Maybe I need a flashlight to look in there before I take a cold waterfall bath? I’ll come back to this spot later as stupid as that sounds. I must admit, part of me just wants to dive in there but then I will be more a soggy mess and I did not come prepared for that today.
12:30 PM: I head out of the canyon for to eat, rest, and ice my hand.
3:30 PM: I head back up to the blazing waterfall and the sun has gone down a bit allowing a better marveling gaze in. I feel in a bit with a stick. It goes quite deep, at least 3 or 4 feet. I’ll save this for tomorrow equipped with water poncho and backup clothes.
4:00 PM: The rest of the day I walk around the whole quarry looking for anything new. I find lots of cattle dung and up high on the north side I find what resembles bear dung. I hope dung is not all I will find on this trip.
6:30 PM: I stop on the upper north canyon wall next to the bear dung, sit down, and marvel at everything. I think about how Old Ephraim, an 1100-pound Grizzly Bear walked this area in the early 1900’s, how Joseph Meek most likely walked Spring Creek that is 100 feet away from me, and how hard it must have been for the workers in this quarry over a hundred years ago. It is so peaceful and tranquil here. Occasionally a 4×4, mountain biker, or runner goes by and I just wave like nothing is happening.
7:00 PM: I leave the canyon and bail out on the possibility of the sunset being the blaze based on my observations. I hope this is not a fatal mistake. It is time for some rest and relaxation.
10:00 PM: Watching Indiana Jones and the Temple of Doom while I sit in the Jacuzzi tub to heal my old tired muscles.
10:00 AM: Today is the day my chase for the Fenn Treasure ends. I head to Big 5 sports and pick up a disposable rain parker and a camping waterproof Ziploc bag. It is a big bit colder today, 50 degrees to be exact; 75 degrees yesterday at this time.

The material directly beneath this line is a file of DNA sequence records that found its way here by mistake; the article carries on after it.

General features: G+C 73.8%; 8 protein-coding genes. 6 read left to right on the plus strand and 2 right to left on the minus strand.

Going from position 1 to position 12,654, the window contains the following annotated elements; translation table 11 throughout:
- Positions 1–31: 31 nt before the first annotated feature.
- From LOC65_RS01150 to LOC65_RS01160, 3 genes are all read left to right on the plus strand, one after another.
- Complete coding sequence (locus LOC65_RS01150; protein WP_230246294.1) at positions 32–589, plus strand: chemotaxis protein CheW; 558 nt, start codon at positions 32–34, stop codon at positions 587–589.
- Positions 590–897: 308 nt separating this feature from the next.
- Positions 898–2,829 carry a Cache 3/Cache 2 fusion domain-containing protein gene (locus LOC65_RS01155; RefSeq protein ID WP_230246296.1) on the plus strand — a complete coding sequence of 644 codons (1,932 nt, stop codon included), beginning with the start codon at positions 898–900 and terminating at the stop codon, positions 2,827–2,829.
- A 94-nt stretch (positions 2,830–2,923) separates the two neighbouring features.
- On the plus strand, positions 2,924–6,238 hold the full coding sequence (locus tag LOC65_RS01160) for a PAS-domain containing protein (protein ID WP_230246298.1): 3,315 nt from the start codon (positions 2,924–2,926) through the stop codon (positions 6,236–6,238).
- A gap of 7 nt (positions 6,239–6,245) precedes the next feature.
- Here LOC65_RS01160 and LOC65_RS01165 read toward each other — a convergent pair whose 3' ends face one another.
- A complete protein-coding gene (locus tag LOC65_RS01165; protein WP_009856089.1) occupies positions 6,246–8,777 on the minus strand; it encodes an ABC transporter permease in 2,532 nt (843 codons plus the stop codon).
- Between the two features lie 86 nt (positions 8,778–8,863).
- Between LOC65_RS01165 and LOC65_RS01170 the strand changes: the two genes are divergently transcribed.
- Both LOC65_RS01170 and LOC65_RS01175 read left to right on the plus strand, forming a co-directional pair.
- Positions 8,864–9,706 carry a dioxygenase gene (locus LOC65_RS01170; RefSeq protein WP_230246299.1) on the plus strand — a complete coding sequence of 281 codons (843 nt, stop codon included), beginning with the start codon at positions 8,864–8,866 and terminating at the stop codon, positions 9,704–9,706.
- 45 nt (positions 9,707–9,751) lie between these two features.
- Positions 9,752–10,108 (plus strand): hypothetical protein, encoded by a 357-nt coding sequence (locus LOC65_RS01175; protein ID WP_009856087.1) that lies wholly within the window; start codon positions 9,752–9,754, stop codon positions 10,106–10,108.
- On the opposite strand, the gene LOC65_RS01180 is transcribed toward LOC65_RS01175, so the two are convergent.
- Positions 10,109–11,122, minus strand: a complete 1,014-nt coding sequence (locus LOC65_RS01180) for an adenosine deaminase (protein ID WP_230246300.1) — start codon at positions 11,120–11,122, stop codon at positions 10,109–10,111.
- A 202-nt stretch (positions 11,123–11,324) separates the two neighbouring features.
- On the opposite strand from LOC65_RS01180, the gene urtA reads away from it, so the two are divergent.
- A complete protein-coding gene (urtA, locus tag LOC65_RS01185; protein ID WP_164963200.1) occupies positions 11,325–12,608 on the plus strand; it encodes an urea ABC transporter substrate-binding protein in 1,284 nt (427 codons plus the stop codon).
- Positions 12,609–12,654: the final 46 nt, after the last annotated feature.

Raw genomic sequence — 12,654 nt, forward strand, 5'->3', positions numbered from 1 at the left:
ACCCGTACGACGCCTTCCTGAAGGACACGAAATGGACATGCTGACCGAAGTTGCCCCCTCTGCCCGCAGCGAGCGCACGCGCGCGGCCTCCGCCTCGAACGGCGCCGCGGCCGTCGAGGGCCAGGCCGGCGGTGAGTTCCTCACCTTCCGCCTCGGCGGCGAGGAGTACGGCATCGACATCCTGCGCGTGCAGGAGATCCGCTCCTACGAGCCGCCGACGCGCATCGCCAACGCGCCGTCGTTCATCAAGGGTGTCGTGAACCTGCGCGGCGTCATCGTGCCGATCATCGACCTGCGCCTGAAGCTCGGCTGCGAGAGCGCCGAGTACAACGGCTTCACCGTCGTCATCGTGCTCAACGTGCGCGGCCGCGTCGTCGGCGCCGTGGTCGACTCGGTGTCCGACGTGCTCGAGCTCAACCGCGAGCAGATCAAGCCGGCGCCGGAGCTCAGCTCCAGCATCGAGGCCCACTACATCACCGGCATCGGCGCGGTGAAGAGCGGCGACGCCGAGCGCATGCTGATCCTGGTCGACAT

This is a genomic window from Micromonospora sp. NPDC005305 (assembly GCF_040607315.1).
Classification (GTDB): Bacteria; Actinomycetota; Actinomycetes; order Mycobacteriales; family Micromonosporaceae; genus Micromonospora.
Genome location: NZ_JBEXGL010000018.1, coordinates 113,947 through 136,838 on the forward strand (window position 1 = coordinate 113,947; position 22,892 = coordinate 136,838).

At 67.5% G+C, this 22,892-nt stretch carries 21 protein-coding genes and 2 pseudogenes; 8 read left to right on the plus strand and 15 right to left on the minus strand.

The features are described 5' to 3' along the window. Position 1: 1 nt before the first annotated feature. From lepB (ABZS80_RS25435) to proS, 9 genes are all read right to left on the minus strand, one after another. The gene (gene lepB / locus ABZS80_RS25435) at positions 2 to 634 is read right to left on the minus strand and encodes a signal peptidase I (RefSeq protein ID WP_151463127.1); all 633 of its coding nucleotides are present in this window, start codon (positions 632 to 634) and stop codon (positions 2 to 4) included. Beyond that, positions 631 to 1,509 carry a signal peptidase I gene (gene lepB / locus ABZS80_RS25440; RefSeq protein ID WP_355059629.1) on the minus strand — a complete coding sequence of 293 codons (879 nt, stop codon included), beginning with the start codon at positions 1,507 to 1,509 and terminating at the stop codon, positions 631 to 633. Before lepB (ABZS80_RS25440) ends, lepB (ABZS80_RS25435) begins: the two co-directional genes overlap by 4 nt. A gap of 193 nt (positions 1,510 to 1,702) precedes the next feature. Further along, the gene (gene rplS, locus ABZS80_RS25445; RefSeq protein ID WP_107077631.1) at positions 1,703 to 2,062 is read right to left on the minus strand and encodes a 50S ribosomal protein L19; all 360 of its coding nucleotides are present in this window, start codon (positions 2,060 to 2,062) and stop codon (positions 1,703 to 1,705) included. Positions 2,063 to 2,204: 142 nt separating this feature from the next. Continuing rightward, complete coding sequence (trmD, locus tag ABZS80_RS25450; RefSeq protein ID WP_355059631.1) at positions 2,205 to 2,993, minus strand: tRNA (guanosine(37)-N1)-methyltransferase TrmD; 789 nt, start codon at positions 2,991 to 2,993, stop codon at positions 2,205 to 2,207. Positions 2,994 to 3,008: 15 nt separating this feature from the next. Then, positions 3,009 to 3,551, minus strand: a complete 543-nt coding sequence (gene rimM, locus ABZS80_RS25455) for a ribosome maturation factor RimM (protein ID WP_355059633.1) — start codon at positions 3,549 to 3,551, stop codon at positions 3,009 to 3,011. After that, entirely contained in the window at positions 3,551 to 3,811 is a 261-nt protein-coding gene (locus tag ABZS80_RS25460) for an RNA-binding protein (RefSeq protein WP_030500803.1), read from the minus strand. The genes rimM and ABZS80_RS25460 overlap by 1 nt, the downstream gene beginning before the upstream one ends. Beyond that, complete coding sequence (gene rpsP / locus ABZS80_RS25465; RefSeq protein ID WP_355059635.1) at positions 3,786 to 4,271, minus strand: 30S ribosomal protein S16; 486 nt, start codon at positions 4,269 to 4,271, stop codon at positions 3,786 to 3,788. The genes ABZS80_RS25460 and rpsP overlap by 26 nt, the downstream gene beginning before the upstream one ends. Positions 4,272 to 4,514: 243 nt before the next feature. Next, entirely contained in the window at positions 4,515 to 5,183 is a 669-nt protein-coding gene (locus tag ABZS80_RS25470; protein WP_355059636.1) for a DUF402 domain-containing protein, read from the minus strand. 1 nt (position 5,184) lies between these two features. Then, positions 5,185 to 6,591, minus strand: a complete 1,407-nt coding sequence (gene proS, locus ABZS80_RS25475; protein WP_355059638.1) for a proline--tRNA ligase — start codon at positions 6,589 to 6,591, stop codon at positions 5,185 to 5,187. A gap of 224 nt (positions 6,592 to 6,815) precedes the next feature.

10:30 AM: I stop at First Waterfall Hollow and take a quick look around since I have been ignoring its presence. Two old men sit on a small footbridge that crosses Spring Creek. A small conversation takes place and I learn that one is 82 years old and the other 79 years old. They walked 2 miles into the canyon this morning! They played in these canyons as kids. I ask them if there is a blaze around here and they tell me what I want to hear.
10:45 AM: I arrive at the quarry and there is a car parked with Colorado plates. I wonder if it is a fellow Fennatic. I start my way up the 500’ trail to the blazing falls.
11:00 AM: I throw on the rain poncho and empty my pockets. Did Mr. Fenn really convince me to do this? I think to myself “surrender your hand to the heart of the warrior” except I will be surrendering my head also. The water dumps on my head like I am at Typhoon Lagoon and man it is cold. I stick my head in for about 5 seconds and feel around. Why did I not bring a flashlight? This is a perfect spot to leave a treasure chest. The cavern goes back about 4 feet. I quickly pull back and sit on a nearby rock feeling hypothermic. What did I just see? Was it there? I convince myself it was not there. It was so cold I am not exactly sure I looked close enough. As I sit here in my warm hotel room writing this I question myself and wonder if I should go back and brave the cold again. I guess I did not truly brave the cold; but I am done.
11:20 AM: I place my copy of the book with a note of how I got there in a large Ziploc bag and place it in the blazing waterfall undercut held down by a small scant of limestone. My chase for the treasure has ended. I am at peace with it all now.
11:25 AM: As I walk to my car I cannot stop laughing. My shoes are making a squeaking noise as the water slushes inside them. I now realize it was the thrill of the chase I sought and not the quarry. Thank you Mr. Fenn.